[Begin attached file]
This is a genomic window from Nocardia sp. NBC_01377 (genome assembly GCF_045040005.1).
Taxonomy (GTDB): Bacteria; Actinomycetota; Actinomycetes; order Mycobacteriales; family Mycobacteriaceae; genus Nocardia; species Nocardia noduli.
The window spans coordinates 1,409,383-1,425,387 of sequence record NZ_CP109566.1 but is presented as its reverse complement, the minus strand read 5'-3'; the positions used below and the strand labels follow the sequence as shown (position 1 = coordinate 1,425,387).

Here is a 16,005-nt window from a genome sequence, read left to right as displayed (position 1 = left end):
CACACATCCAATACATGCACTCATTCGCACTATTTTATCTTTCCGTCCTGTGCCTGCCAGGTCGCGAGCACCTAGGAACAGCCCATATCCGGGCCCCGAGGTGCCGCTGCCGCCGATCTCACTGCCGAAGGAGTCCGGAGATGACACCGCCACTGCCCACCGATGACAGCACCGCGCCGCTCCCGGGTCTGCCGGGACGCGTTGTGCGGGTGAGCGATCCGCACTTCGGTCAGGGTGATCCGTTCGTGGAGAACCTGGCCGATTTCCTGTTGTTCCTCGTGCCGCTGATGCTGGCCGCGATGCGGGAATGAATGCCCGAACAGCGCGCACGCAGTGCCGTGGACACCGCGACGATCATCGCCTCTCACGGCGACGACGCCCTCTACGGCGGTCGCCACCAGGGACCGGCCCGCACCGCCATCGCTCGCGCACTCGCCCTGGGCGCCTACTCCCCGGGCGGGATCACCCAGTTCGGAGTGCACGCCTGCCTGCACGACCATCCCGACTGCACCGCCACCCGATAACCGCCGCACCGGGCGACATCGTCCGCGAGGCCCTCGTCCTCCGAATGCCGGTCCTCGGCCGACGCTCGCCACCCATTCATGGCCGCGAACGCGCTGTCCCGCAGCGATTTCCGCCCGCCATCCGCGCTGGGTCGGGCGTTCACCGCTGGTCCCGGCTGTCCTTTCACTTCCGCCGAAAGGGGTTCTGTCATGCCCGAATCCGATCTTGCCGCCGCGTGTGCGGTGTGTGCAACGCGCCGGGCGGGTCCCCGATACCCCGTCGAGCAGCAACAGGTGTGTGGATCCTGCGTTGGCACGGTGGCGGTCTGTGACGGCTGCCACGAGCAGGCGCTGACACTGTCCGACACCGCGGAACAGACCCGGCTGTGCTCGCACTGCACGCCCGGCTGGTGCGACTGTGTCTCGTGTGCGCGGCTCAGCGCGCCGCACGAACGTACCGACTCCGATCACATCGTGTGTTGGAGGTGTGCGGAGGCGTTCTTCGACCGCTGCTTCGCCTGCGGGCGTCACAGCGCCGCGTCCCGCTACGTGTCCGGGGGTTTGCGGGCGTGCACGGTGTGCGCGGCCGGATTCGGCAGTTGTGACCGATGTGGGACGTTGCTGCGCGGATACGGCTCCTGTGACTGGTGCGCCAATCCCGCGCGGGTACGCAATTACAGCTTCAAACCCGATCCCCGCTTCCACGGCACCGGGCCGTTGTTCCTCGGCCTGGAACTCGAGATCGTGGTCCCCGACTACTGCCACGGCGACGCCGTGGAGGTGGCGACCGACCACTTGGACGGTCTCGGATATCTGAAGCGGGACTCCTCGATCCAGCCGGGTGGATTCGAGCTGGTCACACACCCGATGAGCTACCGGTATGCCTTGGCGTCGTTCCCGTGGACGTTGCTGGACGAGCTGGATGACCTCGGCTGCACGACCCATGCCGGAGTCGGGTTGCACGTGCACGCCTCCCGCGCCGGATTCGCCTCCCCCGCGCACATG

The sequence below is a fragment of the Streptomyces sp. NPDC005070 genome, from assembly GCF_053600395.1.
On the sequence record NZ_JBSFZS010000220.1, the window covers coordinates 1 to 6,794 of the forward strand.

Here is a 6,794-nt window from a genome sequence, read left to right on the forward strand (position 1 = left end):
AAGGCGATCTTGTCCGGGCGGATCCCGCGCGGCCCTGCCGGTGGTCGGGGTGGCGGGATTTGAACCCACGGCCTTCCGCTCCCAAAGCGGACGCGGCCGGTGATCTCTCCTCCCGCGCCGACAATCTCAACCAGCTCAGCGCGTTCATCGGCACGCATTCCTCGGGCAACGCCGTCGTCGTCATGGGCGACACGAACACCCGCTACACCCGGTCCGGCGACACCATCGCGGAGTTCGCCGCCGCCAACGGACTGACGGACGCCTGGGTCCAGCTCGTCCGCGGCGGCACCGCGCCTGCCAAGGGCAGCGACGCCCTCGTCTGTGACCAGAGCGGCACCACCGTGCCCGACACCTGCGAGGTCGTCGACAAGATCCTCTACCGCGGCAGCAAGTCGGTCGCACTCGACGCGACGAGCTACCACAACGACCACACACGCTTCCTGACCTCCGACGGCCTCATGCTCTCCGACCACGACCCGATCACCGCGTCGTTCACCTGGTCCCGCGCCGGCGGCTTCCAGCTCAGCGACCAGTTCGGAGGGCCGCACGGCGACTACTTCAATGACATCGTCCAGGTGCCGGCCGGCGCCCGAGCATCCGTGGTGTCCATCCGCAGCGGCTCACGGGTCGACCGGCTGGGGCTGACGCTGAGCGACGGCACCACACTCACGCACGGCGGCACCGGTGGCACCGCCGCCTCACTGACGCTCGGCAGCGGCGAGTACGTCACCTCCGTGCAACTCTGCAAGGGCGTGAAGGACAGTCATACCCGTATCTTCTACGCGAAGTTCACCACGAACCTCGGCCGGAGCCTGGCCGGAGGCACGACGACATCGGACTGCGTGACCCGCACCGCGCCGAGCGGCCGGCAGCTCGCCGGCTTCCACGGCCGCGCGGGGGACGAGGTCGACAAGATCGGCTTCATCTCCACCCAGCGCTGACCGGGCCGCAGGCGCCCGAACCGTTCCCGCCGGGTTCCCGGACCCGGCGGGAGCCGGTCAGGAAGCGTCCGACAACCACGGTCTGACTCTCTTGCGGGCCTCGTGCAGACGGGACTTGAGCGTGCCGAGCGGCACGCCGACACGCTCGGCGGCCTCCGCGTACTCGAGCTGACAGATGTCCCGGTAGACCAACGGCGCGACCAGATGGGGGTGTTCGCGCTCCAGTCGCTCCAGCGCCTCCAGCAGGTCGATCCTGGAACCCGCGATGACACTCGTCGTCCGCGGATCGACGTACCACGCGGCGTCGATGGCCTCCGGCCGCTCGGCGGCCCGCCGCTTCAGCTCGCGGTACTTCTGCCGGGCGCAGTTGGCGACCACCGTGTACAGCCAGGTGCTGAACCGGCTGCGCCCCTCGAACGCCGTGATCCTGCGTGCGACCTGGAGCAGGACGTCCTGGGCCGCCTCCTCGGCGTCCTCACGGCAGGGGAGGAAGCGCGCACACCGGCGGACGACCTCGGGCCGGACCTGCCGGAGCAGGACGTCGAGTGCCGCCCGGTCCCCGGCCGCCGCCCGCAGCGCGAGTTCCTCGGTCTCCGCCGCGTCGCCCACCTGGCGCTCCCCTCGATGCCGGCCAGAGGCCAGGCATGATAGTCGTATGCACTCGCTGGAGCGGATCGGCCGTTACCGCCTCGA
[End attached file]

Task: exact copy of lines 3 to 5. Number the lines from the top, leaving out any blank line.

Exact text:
The window spans coordinates 1,409,383-1,425,387 of sequence record NZ_CP109566.1 but is presented as its reverse complement, the minus strand read 5'-3'; the positions used below and the strand labels follow the sequence as shown (position 1 = coordinate 1,425,387).

Here is a 16,005-nt window from a genome sequence, read left to right as displayed (position 1 = left end):
CACACATCCAATACATGCACTCATTCGCACTATTTTATCTTTCCGTCCTGTGCCTGCCAGGTCGCGAGCACCTAGGAACAGCCCATATCCGGGCCCCGAGGTGCCGCTGCCGCCGATCTCACTGCCGAAGGAGTCCGGAGATGACACCGCCACTGCCCACCGATGACAGCACCGCGCCGCTCCCGGGTCTGCCGGGACGCGTTGTGCGGGTGAGCGATCCGCACTTCGGTCAGGGTGATCCGTTCGTGGAGAACCTGGCCGATTTCCTGTTGTTCCTCGTGCCGCTGATGCTGGCCGCGATGCGGGAATGAATGCCCGAACAGCGCGCACGCAGTGCCGTGGACACCGCGACGATCATCGCCTCTCACGGCGACGACGCCCTCTACGGCGGTCGCCACCAGGGACCGGCCCGCACCGCCATCGCTCGCGCACTCGCCCTGGGCGCCTACTCCCCGGGCGGGATCACCCAGTTCGGAGTGCACGCCTGCCTGCACGACCATCCCGACTGCACCGCCACCCGATAACCGCCGCACCGGGCGACATCGTCCGCGAGGCCCTCGTCCTCCGAATGCCGGTCCTCGGCCGACGCTCGCCACCCATTCATGGCCGCGAACGCGCTGTCCCGCAGCGATTTCCGCCCGCCATCCGCGCTGGGTCGGGCGTTCACCGCTGGTCCCGGCTGTCCTTTCACTTCCGCCGAAAGGGGTTCTGTCATGCCCGAATCCGATCTTGCCGCCGCGTGTGCGGTGTGTGCAACGCGCCGGGCGGGTCCCCGATACCCCGTCGAGCAGCAACAGGTGTGTGGATCCTGCGTTGGCACGGTGGCGGTCTGTGACGGCTGCCACGAGCAGGCGCTGACACTGTCCGACACCGCGGAACAGACCCGGCTGTGCTCGCACTGCACGCCCGGCTGGTGCGACTGTGTCTCGTGTGCGCGGCTCAGCGCGCCGCACGAACGTACCGACTCCGATCACATCGTGTGTTGGAGGTGTGCGGAGGCGTTCTTCGACCGCTGCTTCGCCTGCGGGCGTCACAGCGCCGCGTCCCGCTACGTGTCCGGGGGTTTGCGGGCGTGCACGGTGTGCGCGGCCGGATTCGGCAGTTGTGACCGATGTGGGACGTTGCTGCGCGGATACGGCTCCTGTGACTGGTGCGCCAATCCCGCGCGGGTACGCAATTACAGCTTCAAACCCGATCCCCGCTTCCACGGCACCGGGCCGTTGTTCCTCGGCCTGGAACTCGAGATCGTGGTCCCCGACTACTGCCACGGCGACGCCGTGGAGGTGGCGACCGACCACTTGGACGGTCTCGGATATCTGAAGCGGGACTCCTCGATCCAGCCGGGTGGATTCGAGCTGGTCACACACCCGATGAGCTACCGGTATGCCTTGGCGTCGTTCCCGTGGACGTTGCTGGACGAGCTGGATGACCTCGGCTGCACGACCCATGCCGGAGTCGGGTTGCACGTGCACGCCTCCCGCGCCGGATTCGCCTCCCCCGCGCACATG